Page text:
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The National Institute of Mental Health archives materials that are over 4 years old and no longer being updated. The content on this page is provided for historical reference purposes only and may not reflect current knowledge or information.

Webinar: Are You Concerned About Your Child’s Irritability?

Date and Time

November 7, 2018



Sponsor(s): NIMH Division of Intramural Research Programs (IRP)

On Wednesday, November 7, 2018, from 3:00 PM – 4:00 PM EST, join the National Institute of Mental Health (NIMH) for a webinar on irritability in children.

Children pass through many phases of development as they grow up. It can be hard to know if a child is going through normal development or showing signs of something more serious. Occasional outbursts and irritability are a normal outcome of being tired, uncomfortable, or frustrated. In some children, it can be chronic and explosive. The webinar will cover:

  • Common signs of severe irritability
  • How parents can help a child with severe irritability
  • What treatment options exist, such as cognitive behavioral therapy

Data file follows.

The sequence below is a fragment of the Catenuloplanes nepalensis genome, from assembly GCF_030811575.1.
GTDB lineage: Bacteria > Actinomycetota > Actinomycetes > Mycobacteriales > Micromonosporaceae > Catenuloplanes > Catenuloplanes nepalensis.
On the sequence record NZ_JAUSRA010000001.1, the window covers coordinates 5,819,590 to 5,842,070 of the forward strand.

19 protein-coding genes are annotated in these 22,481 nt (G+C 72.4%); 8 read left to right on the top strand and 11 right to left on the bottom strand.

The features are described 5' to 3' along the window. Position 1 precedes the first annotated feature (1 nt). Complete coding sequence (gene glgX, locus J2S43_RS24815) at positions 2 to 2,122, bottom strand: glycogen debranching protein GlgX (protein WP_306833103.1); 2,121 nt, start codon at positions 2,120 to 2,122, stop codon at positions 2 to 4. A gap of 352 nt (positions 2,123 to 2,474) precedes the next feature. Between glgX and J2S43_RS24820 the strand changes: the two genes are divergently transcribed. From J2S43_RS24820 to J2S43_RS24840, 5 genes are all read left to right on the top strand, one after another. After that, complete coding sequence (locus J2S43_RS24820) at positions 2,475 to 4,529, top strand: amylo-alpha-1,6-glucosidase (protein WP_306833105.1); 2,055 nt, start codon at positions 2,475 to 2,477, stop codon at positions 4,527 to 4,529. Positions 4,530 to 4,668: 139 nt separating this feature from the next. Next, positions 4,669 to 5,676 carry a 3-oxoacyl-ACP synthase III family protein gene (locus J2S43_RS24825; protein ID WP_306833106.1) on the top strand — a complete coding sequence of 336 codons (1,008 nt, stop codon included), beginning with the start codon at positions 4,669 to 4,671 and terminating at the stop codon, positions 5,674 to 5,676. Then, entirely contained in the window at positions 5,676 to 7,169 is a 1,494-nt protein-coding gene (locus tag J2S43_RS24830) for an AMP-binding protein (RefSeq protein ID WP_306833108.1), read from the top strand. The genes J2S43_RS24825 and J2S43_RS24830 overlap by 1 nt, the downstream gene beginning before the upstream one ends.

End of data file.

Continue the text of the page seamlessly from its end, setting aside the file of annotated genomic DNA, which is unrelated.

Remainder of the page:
• Ongoing irritability research conducted at NIMH

To register for the webinar, please visit .

About the presenter: Dr. Melissa A. Brotman is the Assistant Clinical Investigator of the Neuroscience and Novel Therapeutics Unit (NNT) in the Emotion and Development Branch at the National Institute of Mental Health (NIMH). Dr. Brotman received her Ph.D. in clinical psychology from the University of Pennsylvania, where she specialized in cognitive behavioral therapy for mood and anxiety disorders. After completing her clinical internship at the Veterans Affairs Maryland Health Care System/University of Maryland-Baltimore, she completed post-doctoral training in neuroscience, focusing on functional magnetic resonance imaging (fMRI) and clinical phenotyping of severe irritability in youth. Currently, she uses affective neuroscience techniques to understand the brain-based mechanisms underlying severe irritability in youth, and leverages pathophysiological knowledge to guide the development of novel targeted interventions.